Wednesday, June 13, 2018

Advice from a Judge about divorce and children

Profound Advice From A Judge About How A Few Words Can Hurt Your Child
Parents involved in high conflict divorces are often so emotional that they forget the impact a few harsh words can have on their child.  We hear parents daily in the courts saying terrible things about the other parent; it is often reported that, for example, a mother says to her child, “Your father is an idiot,” or a father says, “Your mother is a fool.”  Those few words, while said about a child’s parent, are also a direct criticism of the child.  Lawyers, judges, therapists and child advocates tell parents not to make such statements to their child or within hearing of their child, but no one has explained why better than in the following advice from retired Minnesota Judge, Michael Hass.
Judge Haas retired in December 2002 after 26 years of service as a Judge in Cass County, Minnesota. Below are his remarks from a particularly difficult divorce case.
“Your children have come into this world because of the two of you. Perhaps you two made lousy choices as to whom you decided to be the other parent. If so, that is YOUR problem and YOUR fault.
“No matter what you think of the other party – or what your family thinks of the other party – these children are one-half of each of you. Remember that, because every time you tell your child what an ‘idiot’ his father is, or what a ‘fool’ his mother is, or how bad the absent parent is, or what terrible things that person has done, you are telling the child half of HIM is bad.
“That is an unforgivable thing to do to a child. That is not love! That is possession. If you do that to your children, you will destroy them as surely as if you had cut them into pieces, because that is what you are doing to their emotions.
“I sincerely hope that you do not do that to your children. Think more about your children and less about yourselves, and make yours a selfless kind of love, not foolish or selfish, or your children will suffer.”
Judge Hass’ words are well known in the family law community.  Judge Haas’ advice is so well regarded that his words of wisdom have been referenced in multiple appellate court decisions, law review articles and other legal publications.
Hopefully parents remember these profound words as they consider how to proceed with what no doubt is a very difficult time in their and their child’s lives.

Wednesday, May 30, 2018

You need a mediator to have a "mediation" be valid

The case below reflects that you must have a mediator present to have a real mediation.
Kitchen table agreements between the parties do not count as a mediation.

158 S.W.3d 612 (2005)

James Franklin LEE, Appellant,
Jane Clarius LEE, Appellee.

No. 2-03-359-CV.
Court of Appeals of Texas, Fort Worth.
February 10, 2005.
McClure Duffee & Eitzen LLP, Clint Westhoff, Dallas, for Appellant.
Harris Cook, L.L.P., Chris Harris and David Lee Cook, Arlington, for Appellee.


The issue before this court is whether a mediated settlement agreement requires mediation. We hold that it does.
Appellee Jane Clarius Lee retained an attorney, and, on May 15, 2003, filed a petition for divorce from her husband, Appellant James Franklin Lee ("Jim"). On June 1, 2003, Jane and Jim met in Jane's home to discuss settling the case. No one else was present at this meeting. They negotiated an agreement. The first page of the agreement was prepared by Jane's attorney. Jim typed the remaining pages. The agreement, entitled "Binding Settlement Agreement," contains the following language on the first page: "PURSUANT TO SECTION 6.602 OF THE TEXAS FAMILY CODE, THIS AGREEMENT IN [SIC] NOT SUBJECT TO REVOCATION." Jim and Jane both signed the agreement. Jim was not represented by an attorney at the time he signed the agreement. Before the rendition of divorce and the property division, Jim revoked or attempted to revoke his consent to the agreement, but the trial court found *613 that the signed agreement between the parties "is ... not subject to revocation." Similarly, on November 13, 2003, the trial court entered the following conclusion of law: "The Agreement meets the requirements of Texas Family Code section 6.602(b) and is therefore not subject to revocation."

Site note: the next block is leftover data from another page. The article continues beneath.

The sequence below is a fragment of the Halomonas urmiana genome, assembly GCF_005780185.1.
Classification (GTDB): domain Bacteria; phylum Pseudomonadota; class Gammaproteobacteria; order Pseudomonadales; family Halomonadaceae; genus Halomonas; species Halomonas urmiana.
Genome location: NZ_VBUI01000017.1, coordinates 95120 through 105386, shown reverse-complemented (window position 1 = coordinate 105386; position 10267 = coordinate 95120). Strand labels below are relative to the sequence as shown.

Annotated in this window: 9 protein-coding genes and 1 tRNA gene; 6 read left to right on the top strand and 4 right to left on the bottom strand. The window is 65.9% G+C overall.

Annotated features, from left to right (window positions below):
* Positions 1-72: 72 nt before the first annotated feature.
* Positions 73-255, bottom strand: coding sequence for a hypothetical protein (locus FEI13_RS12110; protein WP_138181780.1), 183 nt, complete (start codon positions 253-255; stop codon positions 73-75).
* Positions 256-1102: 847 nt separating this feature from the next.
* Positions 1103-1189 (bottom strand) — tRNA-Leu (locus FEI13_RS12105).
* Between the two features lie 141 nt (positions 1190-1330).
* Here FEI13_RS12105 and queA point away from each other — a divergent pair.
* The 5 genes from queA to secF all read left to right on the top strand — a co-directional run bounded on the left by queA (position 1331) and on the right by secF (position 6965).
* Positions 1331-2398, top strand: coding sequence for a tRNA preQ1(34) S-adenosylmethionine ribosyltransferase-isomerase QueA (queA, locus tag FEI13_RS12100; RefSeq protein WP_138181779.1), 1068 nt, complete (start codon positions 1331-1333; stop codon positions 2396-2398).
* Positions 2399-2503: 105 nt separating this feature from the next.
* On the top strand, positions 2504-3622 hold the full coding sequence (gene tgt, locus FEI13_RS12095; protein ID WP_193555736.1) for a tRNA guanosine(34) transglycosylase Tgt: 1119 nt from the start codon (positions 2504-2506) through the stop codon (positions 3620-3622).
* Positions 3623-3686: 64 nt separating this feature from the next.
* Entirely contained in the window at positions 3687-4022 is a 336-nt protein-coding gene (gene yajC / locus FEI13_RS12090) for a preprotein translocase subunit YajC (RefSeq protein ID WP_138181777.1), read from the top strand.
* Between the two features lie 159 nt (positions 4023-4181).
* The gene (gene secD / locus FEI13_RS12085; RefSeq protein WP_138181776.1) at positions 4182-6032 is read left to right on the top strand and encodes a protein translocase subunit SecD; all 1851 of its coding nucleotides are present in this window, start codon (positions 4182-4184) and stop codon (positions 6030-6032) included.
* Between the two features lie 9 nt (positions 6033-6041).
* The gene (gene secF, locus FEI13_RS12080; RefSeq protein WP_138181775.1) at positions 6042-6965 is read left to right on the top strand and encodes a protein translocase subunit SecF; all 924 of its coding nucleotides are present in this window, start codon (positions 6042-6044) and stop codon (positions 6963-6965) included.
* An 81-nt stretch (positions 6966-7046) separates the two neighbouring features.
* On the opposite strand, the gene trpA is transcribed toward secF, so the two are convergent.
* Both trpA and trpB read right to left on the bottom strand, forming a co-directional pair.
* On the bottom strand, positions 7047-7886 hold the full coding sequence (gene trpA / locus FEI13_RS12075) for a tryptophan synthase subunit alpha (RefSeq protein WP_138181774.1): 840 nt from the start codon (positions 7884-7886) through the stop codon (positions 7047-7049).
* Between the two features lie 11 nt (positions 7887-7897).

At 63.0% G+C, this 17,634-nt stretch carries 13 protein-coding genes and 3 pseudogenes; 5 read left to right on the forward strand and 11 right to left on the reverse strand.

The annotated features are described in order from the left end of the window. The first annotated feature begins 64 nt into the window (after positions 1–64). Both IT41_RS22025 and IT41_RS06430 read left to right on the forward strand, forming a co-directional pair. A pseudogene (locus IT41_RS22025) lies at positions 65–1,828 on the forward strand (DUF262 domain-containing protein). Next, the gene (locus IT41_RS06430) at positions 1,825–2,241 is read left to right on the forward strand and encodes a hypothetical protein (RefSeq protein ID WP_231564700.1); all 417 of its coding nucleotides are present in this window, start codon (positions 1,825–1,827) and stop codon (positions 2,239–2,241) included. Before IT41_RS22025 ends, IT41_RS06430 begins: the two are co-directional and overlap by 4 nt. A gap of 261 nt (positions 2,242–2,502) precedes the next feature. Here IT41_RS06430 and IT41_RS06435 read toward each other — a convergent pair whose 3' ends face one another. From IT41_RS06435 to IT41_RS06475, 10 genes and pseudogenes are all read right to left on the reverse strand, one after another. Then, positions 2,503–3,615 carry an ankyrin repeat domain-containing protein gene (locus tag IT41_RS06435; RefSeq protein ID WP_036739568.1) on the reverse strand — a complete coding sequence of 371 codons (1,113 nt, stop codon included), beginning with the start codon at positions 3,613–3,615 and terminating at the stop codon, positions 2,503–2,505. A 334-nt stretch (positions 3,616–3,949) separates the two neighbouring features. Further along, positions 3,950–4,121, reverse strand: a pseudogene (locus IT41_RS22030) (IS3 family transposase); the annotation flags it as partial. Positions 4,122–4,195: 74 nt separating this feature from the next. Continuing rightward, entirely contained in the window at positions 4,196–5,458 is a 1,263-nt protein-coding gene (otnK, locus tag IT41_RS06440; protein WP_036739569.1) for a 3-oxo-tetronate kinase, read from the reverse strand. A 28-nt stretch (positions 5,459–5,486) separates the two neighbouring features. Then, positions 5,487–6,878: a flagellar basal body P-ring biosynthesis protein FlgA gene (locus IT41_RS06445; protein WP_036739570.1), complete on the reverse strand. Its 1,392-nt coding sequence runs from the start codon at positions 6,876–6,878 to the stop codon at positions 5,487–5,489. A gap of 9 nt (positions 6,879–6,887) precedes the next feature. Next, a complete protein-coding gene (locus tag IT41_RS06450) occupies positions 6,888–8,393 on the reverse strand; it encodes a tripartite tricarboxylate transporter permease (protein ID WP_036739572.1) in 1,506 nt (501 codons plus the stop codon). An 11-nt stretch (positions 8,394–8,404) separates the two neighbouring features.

In Jim's first issue, he questions whether the written agreement can be a mediated settlement agreement when there was no mediator. Section 6.602(b) and (c) provide:
(b) A mediated settlement agreement is binding on the parties if the agreement:
(1) provides, in a prominently displayed statement that is in boldfaced type or capital letters or underlined, that the agreement is not subject to revocation;
(2) is signed by each party to the agreement; and
(3) is signed by the party's attorney, if any, who is present at the time the agreement is signed.
(c) If a mediated settlement agreement meets the requirements of this section, a party is entitled to judgment on the mediated settlement agreement notwithstanding Rule 11, Texas Rules of Civil Procedure, or another rule of law.[1]
As Jane points out, neither mediated settlement agreement nor mediated is defined in section 6.602. As this court has already held when construing another part of this statute,
In construing a statute, our objective is to determine and give effect to the legislature's intent. When terms are not defined in a statute, we apply their ordinary meaning. We also presume that the legislature intended a just and reasonable result in enacting a statute. A court will not construe a statute in a manner that will lead to a foolish or absurd result when another alternative is available.[2]